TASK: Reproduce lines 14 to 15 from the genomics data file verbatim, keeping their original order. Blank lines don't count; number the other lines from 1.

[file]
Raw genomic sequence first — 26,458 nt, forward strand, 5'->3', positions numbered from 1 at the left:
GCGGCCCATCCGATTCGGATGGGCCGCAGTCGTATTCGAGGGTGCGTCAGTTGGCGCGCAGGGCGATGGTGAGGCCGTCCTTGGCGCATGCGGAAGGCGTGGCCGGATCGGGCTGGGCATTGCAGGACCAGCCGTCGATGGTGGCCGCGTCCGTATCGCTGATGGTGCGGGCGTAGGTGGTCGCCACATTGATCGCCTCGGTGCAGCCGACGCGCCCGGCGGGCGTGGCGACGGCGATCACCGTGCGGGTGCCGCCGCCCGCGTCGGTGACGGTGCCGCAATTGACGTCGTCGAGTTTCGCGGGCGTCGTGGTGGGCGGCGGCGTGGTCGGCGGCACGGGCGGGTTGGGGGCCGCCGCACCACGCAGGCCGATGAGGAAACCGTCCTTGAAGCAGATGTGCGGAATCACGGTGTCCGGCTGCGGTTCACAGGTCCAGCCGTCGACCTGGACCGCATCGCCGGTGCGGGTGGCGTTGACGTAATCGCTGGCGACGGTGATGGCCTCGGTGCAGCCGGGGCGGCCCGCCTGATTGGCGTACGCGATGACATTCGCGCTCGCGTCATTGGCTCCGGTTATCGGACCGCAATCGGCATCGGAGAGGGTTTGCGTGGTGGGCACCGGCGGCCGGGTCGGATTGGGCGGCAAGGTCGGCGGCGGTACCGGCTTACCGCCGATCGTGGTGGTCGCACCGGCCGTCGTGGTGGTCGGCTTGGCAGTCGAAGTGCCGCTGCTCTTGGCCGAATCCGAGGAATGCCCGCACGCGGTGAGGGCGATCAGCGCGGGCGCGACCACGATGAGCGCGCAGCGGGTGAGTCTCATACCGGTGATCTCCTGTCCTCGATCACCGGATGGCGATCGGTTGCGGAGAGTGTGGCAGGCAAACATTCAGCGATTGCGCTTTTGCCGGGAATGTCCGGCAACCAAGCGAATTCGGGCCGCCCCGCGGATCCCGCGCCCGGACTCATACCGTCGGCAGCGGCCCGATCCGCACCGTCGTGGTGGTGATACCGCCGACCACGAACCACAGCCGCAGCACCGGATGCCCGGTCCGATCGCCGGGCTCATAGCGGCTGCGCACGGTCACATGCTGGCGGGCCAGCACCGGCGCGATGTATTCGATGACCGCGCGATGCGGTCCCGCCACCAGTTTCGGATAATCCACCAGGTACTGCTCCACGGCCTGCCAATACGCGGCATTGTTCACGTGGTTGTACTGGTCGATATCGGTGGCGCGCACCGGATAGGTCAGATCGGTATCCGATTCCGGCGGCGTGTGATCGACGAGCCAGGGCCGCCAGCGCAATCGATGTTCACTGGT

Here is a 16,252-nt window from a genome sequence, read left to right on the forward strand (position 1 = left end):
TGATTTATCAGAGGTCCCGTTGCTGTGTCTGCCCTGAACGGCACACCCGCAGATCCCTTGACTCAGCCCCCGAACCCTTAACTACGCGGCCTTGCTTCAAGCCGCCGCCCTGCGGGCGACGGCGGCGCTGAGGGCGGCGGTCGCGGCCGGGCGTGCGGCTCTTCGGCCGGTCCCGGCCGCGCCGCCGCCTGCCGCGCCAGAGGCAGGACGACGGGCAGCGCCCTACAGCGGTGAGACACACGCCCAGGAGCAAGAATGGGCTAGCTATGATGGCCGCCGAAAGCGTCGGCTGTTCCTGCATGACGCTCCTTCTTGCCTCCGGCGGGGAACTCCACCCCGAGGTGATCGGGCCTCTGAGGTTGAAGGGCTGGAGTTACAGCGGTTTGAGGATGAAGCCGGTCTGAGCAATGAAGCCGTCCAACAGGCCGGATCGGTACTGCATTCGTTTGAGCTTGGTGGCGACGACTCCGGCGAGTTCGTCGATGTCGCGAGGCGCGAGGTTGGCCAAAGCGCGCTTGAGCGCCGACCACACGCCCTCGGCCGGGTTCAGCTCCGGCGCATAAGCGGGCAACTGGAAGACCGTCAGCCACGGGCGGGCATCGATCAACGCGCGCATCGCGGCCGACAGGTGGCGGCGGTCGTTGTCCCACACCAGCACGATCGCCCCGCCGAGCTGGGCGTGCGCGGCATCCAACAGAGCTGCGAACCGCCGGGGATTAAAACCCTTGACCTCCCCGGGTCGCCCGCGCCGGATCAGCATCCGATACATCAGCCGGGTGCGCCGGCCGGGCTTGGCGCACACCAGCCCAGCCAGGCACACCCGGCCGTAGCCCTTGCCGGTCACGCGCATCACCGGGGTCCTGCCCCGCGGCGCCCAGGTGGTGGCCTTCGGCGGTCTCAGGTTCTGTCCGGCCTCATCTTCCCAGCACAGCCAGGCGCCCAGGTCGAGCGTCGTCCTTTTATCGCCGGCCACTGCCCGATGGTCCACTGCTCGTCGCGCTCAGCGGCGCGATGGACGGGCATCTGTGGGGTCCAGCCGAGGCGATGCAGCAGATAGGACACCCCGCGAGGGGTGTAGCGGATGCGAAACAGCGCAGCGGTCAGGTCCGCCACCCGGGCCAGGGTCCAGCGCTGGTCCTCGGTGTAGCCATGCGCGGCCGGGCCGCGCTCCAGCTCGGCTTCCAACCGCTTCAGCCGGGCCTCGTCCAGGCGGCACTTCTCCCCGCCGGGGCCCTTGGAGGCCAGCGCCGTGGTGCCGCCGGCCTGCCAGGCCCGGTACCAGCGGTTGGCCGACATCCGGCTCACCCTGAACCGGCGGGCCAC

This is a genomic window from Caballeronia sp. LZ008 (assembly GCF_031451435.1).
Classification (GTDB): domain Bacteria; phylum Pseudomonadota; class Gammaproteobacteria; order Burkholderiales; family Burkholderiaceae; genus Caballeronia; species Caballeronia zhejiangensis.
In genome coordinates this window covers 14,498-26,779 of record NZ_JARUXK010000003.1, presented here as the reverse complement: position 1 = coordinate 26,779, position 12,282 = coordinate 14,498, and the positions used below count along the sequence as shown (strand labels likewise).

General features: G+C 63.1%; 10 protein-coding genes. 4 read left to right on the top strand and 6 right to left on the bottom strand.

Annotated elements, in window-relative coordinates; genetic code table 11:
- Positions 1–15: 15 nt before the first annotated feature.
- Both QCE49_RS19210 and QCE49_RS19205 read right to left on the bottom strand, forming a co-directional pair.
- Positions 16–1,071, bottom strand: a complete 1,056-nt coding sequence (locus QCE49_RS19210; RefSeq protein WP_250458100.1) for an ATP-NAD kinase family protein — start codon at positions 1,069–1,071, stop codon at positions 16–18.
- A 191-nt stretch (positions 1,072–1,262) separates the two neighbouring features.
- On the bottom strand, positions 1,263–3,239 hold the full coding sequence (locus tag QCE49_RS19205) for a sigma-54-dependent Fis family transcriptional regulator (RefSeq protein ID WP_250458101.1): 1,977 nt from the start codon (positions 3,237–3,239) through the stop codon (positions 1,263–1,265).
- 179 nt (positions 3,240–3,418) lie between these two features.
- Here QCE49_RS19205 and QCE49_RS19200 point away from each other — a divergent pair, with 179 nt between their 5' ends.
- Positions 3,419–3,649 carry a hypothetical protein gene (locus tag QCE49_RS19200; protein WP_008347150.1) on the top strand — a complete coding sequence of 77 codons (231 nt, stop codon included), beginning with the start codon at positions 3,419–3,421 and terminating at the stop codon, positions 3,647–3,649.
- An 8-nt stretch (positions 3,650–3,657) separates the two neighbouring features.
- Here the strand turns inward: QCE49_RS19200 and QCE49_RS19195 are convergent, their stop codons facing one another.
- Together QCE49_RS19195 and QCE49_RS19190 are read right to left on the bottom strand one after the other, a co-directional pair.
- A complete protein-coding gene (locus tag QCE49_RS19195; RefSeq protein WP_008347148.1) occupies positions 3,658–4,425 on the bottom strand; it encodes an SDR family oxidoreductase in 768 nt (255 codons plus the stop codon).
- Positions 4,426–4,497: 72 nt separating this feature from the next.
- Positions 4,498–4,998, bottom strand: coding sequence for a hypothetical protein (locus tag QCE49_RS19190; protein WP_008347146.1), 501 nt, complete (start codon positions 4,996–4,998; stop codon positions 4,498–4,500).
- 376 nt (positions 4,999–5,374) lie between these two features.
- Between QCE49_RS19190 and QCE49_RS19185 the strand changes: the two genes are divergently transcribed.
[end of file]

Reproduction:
- On the bottom strand, positions 1,263–3,239 hold the full coding sequence (locus tag QCE49_RS19205) for a sigma-54-dependent Fis family transcriptional regulator (RefSeq protein ID WP_250458101.1): 1,977 nt from the start codon (positions 3,237–3,239) through the stop codon (positions 1,263–1,265).
- 179 nt (positions 3,240–3,418) lie between these two features.